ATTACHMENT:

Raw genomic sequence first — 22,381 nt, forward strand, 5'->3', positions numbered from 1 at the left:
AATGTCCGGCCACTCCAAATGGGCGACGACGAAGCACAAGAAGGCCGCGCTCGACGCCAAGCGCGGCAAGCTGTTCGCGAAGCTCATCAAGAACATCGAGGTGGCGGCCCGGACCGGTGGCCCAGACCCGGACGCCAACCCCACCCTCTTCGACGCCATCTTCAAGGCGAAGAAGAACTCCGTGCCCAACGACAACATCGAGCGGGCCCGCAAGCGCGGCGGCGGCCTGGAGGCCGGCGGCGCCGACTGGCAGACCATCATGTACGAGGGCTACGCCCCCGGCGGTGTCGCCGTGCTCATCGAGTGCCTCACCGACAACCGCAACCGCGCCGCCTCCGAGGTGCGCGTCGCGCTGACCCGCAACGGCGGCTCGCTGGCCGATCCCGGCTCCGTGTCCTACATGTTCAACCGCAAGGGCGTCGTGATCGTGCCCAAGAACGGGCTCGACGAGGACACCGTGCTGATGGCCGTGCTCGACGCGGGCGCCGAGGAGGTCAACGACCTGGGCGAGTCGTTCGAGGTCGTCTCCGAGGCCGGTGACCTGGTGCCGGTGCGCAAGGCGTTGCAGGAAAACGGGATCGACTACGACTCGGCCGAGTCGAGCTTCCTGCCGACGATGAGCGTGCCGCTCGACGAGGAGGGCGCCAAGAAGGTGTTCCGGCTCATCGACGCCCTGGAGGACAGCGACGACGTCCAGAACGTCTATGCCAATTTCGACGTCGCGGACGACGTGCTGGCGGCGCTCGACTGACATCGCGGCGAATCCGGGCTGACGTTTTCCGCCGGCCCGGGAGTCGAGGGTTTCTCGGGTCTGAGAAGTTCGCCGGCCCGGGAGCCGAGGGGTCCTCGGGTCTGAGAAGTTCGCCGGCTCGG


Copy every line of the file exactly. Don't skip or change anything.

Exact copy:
Raw genomic sequence first — 22,381 nt, forward strand, 5'->3', positions numbered from 1 at the left:
AATGTCCGGCCACTCCAAATGGGCGACGACGAAGCACAAGAAGGCCGCGCTCGACGCCAAGCGCGGCAAGCTGTTCGCGAAGCTCATCAAGAACATCGAGGTGGCGGCCCGGACCGGTGGCCCAGACCCGGACGCCAACCCCACCCTCTTCGACGCCATCTTCAAGGCGAAGAAGAACTCCGTGCCCAACGACAACATCGAGCGGGCCCGCAAGCGCGGCGGCGGCCTGGAGGCCGGCGGCGCCGACTGGCAGACCATCATGTACGAGGGCTACGCCCCCGGCGGTGTCGCCGTGCTCATCGAGTGCCTCACCGACAACCGCAACCGCGCCGCCTCCGAGGTGCGCGTCGCGCTGACCCGCAACGGCGGCTCGCTGGCCGATCCCGGCTCCGTGTCCTACATGTTCAACCGCAAGGGCGTCGTGATCGTGCCCAAGAACGGGCTCGACGAGGACACCGTGCTGATGGCCGTGCTCGACGCGGGCGCCGAGGAGGTCAACGACCTGGGCGAGTCGTTCGAGGTCGTCTCCGAGGCCGGTGACCTGGTGCCGGTGCGCAAGGCGTTGCAGGAAAACGGGATCGACTACGACTCGGCCGAGTCGAGCTTCCTGCCGACGATGAGCGTGCCGCTCGACGAGGAGGGCGCCAAGAAGGTGTTCCGGCTCATCGACGCCCTGGAGGACAGCGACGACGTCCAGAACGTCTATGCCAATTTCGACGTCGCGGACGACGTGCTGGCGGCGCTCGACTGACATCGCGGCGAATCCGGGCTGACGTTTTCCGCCGGCCCGGGAGTCGAGGGTTTCTCGGGTCTGAGAAGTTCGCCGGCCCGGGAGCCGAGGGGTCCTCGGGTCTGAGAAGTTCGCCGGCTCGG